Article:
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Macs aren't configured from the start as a development system. And if you start from a UNIX or Linux distro that isn't either, you'll encounter into the same issues (or worse) with trying to run "./configure && make && make install"



I contend that those are not traditional unices either. This is a very personal definition, but I think a useful one for most that are interested in the distinction.

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> I contend that those are not traditional unices either. This is a very personal definition

Ah, okay. I contend that Dell machines aren't computers because they rarely have green LEDs anymore, and surely all computers have green LEDs!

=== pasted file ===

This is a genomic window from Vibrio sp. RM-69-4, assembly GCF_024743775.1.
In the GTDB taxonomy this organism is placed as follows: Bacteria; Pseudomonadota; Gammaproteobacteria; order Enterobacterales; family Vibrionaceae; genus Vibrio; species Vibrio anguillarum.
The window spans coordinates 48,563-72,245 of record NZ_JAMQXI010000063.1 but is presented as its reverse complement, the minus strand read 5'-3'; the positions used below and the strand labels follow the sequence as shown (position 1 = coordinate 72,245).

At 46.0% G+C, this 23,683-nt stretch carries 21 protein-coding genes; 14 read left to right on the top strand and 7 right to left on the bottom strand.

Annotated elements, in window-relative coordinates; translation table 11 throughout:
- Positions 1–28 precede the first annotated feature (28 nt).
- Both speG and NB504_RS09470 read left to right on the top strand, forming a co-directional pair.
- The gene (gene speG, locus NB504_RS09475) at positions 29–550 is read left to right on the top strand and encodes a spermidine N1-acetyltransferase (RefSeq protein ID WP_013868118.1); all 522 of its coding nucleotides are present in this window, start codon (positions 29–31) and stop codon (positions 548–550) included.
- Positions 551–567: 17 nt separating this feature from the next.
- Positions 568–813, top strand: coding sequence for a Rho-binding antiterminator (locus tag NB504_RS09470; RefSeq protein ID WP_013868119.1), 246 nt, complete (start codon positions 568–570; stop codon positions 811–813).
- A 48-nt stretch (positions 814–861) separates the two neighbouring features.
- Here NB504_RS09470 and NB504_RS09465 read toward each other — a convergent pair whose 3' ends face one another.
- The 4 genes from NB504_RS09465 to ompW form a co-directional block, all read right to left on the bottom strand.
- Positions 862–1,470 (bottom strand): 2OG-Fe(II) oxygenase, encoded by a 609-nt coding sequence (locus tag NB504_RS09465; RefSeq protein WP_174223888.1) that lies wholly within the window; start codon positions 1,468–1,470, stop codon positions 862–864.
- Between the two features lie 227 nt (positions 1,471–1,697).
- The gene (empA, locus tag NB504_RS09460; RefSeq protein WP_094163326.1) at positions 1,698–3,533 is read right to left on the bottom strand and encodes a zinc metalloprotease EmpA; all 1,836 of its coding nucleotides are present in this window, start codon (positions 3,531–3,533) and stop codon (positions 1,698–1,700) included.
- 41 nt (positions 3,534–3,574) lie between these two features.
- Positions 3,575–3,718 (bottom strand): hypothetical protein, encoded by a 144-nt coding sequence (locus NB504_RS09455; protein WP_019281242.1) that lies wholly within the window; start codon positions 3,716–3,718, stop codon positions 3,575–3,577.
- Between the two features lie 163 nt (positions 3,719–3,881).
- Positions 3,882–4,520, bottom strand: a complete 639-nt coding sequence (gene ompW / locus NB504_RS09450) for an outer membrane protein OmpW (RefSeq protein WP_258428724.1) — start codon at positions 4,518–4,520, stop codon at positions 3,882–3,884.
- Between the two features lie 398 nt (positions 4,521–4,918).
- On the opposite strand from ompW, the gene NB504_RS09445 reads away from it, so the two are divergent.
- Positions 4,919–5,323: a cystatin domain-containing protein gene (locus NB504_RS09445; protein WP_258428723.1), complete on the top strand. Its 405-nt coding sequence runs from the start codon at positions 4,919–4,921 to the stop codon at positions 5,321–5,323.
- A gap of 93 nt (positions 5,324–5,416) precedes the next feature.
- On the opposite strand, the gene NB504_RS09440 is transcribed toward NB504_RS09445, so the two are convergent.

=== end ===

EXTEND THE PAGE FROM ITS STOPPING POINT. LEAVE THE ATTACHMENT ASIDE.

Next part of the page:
It is interesting to note that by your definition, Solaris, surely a highly traditional UNIX, was, for a long time, not a UNIX (it didn't ship with development tools).

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How exactly do you define "traditional unices"?

Based on what you've posted,you'd have a hard time calling anything that. And I'm including AIX, SunOS/Solaris, HP-UX, etc.

What you want is a UNIX or UNIX-like OS that comes pre-installed with GNU-based development tools. This is a choice in configuration, not a definition of what UNIX is or isn't.

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